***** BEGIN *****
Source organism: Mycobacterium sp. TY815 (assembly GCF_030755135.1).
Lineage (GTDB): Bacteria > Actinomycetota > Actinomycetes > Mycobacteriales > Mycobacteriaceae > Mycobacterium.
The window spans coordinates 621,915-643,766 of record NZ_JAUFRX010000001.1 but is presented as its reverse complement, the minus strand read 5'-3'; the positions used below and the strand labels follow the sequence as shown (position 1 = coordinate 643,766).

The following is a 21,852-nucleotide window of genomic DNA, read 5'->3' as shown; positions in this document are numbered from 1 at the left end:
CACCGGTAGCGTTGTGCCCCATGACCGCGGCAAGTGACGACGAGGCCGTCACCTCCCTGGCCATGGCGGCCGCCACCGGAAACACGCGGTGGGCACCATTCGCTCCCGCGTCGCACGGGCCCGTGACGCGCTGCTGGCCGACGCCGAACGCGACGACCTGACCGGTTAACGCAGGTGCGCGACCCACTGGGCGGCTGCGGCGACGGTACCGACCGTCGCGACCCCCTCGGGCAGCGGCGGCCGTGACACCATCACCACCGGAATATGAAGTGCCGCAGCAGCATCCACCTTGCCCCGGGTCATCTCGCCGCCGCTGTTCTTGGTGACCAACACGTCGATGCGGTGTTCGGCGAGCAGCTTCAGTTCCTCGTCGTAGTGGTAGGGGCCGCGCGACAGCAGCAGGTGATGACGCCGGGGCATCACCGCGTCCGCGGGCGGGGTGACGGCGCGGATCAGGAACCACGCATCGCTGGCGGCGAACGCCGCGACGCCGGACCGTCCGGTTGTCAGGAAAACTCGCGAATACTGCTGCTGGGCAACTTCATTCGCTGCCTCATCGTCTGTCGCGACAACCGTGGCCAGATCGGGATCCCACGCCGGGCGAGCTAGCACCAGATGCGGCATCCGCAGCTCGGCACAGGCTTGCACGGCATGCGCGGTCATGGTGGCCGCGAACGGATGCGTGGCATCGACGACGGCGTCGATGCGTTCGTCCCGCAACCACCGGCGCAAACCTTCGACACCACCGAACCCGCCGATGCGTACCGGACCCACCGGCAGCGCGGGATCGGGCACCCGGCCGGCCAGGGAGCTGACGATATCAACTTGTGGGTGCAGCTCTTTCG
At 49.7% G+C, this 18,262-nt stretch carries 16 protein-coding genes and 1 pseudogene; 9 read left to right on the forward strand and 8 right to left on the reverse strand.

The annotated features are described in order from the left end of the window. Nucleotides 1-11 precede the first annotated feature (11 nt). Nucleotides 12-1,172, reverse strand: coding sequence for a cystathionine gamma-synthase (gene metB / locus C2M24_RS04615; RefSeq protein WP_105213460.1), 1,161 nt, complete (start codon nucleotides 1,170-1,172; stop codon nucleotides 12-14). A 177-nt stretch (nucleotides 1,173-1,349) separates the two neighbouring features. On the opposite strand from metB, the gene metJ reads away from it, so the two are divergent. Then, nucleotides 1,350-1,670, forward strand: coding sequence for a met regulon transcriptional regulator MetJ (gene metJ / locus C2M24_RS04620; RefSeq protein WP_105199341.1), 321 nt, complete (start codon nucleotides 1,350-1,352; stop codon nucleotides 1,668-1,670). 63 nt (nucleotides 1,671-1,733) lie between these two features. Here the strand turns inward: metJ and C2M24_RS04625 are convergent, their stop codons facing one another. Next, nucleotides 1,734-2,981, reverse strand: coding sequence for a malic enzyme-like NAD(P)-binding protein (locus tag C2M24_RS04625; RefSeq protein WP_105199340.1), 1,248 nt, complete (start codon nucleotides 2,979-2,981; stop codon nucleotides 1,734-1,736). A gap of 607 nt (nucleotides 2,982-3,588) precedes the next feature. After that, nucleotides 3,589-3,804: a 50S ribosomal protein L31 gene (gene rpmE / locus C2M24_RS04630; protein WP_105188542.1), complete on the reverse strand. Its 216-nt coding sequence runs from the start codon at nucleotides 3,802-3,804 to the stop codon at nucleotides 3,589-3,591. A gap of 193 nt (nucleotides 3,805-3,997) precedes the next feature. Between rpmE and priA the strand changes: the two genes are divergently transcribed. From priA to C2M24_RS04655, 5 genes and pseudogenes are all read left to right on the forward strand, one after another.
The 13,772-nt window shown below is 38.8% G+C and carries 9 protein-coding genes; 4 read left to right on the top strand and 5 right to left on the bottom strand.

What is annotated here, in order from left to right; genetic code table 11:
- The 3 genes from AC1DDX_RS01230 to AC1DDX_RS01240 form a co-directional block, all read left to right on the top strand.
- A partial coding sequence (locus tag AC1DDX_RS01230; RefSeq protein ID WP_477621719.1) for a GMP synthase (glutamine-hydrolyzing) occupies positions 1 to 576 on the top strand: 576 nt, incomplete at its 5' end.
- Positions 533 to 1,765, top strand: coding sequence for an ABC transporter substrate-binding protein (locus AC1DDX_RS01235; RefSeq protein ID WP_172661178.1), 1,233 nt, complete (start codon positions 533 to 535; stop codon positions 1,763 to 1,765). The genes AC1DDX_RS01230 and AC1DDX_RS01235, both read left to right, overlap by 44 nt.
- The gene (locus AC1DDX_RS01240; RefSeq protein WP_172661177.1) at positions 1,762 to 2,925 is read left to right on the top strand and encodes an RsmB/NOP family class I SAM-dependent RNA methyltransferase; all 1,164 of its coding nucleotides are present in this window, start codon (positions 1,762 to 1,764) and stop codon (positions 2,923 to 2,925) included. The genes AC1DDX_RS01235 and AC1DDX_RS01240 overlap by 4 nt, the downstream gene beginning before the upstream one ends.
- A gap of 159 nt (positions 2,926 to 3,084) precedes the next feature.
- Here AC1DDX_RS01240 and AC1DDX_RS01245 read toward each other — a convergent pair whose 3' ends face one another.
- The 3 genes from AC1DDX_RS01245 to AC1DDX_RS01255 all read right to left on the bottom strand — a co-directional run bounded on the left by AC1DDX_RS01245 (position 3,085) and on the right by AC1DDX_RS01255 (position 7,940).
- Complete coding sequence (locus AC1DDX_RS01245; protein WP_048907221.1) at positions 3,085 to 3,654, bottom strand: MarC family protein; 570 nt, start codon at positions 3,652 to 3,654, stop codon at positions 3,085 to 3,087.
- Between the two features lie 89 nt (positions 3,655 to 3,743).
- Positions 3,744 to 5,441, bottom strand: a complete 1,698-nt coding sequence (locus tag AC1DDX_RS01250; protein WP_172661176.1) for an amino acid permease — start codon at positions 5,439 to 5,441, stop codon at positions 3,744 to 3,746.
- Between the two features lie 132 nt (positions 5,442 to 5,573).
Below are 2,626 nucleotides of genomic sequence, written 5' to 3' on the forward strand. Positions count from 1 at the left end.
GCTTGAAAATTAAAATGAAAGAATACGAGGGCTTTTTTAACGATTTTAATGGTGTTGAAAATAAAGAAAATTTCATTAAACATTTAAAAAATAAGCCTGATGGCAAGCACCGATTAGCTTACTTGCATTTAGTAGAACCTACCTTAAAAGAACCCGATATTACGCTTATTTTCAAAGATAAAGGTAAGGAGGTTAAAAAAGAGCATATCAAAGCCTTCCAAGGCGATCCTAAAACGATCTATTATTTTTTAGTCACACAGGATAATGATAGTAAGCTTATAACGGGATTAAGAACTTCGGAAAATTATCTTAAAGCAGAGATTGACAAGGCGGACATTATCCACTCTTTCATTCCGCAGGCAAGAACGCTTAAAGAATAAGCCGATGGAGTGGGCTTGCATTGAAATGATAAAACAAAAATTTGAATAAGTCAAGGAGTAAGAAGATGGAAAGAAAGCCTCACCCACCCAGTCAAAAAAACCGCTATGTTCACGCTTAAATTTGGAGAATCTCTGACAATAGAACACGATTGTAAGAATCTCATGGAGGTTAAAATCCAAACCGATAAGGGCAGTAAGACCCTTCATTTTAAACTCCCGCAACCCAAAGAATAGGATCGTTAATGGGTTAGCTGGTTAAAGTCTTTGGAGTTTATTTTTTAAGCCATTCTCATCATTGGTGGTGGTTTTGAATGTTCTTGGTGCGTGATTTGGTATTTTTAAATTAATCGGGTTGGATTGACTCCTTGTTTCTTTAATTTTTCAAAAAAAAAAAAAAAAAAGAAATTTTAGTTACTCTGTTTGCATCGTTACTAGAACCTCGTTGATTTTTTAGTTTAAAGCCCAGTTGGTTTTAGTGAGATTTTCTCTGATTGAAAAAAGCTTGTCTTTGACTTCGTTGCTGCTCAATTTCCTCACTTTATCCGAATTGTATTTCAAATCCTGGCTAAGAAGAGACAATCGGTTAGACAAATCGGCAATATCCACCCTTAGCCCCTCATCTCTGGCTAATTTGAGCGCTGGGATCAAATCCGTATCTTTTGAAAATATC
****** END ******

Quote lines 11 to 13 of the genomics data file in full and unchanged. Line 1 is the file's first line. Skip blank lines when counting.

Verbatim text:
- A partial coding sequence (locus tag AC1DDX_RS01230; RefSeq protein ID WP_477621719.1) for a GMP synthase (glutamine-hydrolyzing) occupies positions 1 to 576 on the top strand: 576 nt, incomplete at its 5' end.
- Positions 533 to 1,765, top strand: coding sequence for an ABC transporter substrate-binding protein (locus AC1DDX_RS01235; RefSeq protein ID WP_172661178.1), 1,233 nt, complete (start codon positions 533 to 535; stop codon positions 1,763 to 1,765). The genes AC1DDX_RS01230 and AC1DDX_RS01235, both read left to right, overlap by 44 nt.
- The gene (locus AC1DDX_RS01240; RefSeq protein WP_172661177.1) at positions 1,762 to 2,925 is read left to right on the top strand and encodes an RsmB/NOP family class I SAM-dependent RNA methyltransferase; all 1,164 of its coding nucleotides are present in this window, start codon (positions 1,762 to 1,764) and stop codon (positions 2,923 to 2,925) included. The genes AC1DDX_RS01235 and AC1DDX_RS01240 overlap by 4 nt, the downstream gene beginning before the upstream one ends.